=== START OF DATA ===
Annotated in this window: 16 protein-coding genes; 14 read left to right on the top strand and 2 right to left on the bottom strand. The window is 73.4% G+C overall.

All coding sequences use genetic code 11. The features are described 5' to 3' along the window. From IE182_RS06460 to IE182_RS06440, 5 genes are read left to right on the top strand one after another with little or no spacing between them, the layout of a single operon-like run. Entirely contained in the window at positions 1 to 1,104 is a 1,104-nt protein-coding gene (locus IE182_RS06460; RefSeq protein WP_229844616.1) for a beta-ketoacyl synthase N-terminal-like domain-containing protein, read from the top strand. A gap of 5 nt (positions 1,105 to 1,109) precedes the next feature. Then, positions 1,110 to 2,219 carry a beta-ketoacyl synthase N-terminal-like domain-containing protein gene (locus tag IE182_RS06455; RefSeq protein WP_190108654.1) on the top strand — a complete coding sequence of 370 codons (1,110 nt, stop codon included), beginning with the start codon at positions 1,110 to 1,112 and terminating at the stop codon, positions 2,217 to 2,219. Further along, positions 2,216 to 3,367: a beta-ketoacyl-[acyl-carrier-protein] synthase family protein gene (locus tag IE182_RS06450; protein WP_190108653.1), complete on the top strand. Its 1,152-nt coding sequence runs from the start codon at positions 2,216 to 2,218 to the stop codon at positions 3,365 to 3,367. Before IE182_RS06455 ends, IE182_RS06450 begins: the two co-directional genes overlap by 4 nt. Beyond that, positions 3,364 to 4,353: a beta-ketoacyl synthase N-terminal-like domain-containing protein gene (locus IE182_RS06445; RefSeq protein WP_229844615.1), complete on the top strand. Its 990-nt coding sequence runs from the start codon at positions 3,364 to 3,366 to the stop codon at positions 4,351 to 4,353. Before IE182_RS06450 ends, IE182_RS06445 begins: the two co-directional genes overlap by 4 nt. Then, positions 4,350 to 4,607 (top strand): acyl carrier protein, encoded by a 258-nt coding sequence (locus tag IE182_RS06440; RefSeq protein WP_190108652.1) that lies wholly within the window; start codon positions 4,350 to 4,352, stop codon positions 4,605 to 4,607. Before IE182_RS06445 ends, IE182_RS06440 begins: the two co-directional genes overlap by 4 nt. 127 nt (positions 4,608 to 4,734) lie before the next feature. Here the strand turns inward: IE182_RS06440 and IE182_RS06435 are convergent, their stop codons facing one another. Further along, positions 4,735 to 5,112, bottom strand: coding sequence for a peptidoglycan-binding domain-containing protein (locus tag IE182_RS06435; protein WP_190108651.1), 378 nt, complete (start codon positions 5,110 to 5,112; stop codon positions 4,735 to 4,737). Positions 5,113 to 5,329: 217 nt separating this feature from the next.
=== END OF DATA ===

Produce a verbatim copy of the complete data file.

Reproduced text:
Annotated in this window: 16 protein-coding genes; 14 read left to right on the top strand and 2 right to left on the bottom strand. The window is 73.4% G+C overall.

All coding sequences use genetic code 11. The features are described 5' to 3' along the window. From IE182_RS06460 to IE182_RS06440, 5 genes are read left to right on the top strand one after another with little or no spacing between them, the layout of a single operon-like run. Entirely contained in the window at positions 1 to 1,104 is a 1,104-nt protein-coding gene (locus IE182_RS06460; RefSeq protein WP_229844616.1) for a beta-ketoacyl synthase N-terminal-like domain-containing protein, read from the top strand. A gap of 5 nt (positions 1,105 to 1,109) precedes the next feature. Then, positions 1,110 to 2,219 carry a beta-ketoacyl synthase N-terminal-like domain-containing protein gene (locus tag IE182_RS06455; RefSeq protein WP_190108654.1) on the top strand — a complete coding sequence of 370 codons (1,110 nt, stop codon included), beginning with the start codon at positions 1,110 to 1,112 and terminating at the stop codon, positions 2,217 to 2,219. Further along, positions 2,216 to 3,367: a beta-ketoacyl-[acyl-carrier-protein] synthase family protein gene (locus tag IE182_RS06450; protein WP_190108653.1), complete on the top strand. Its 1,152-nt coding sequence runs from the start codon at positions 2,216 to 2,218 to the stop codon at positions 3,365 to 3,367. Before IE182_RS06455 ends, IE182_RS06450 begins: the two co-directional genes overlap by 4 nt. Beyond that, positions 3,364 to 4,353: a beta-ketoacyl synthase N-terminal-like domain-containing protein gene (locus IE182_RS06445; RefSeq protein WP_229844615.1), complete on the top strand. Its 990-nt coding sequence runs from the start codon at positions 3,364 to 3,366 to the stop codon at positions 4,351 to 4,353. Before IE182_RS06450 ends, IE182_RS06445 begins: the two co-directional genes overlap by 4 nt. Then, positions 4,350 to 4,607 (top strand): acyl carrier protein, encoded by a 258-nt coding sequence (locus tag IE182_RS06440; RefSeq protein WP_190108652.1) that lies wholly within the window; start codon positions 4,350 to 4,352, stop codon positions 4,605 to 4,607. Before IE182_RS06445 ends, IE182_RS06440 begins: the two co-directional genes overlap by 4 nt. 127 nt (positions 4,608 to 4,734) lie before the next feature. Here the strand turns inward: IE182_RS06440 and IE182_RS06435 are convergent, their stop codons facing one another. Further along, positions 4,735 to 5,112, bottom strand: coding sequence for a peptidoglycan-binding domain-containing protein (locus tag IE182_RS06435; protein WP_190108651.1), 378 nt, complete (start codon positions 5,110 to 5,112; stop codon positions 4,735 to 4,737). Positions 5,113 to 5,329: 217 nt separating this feature from the next.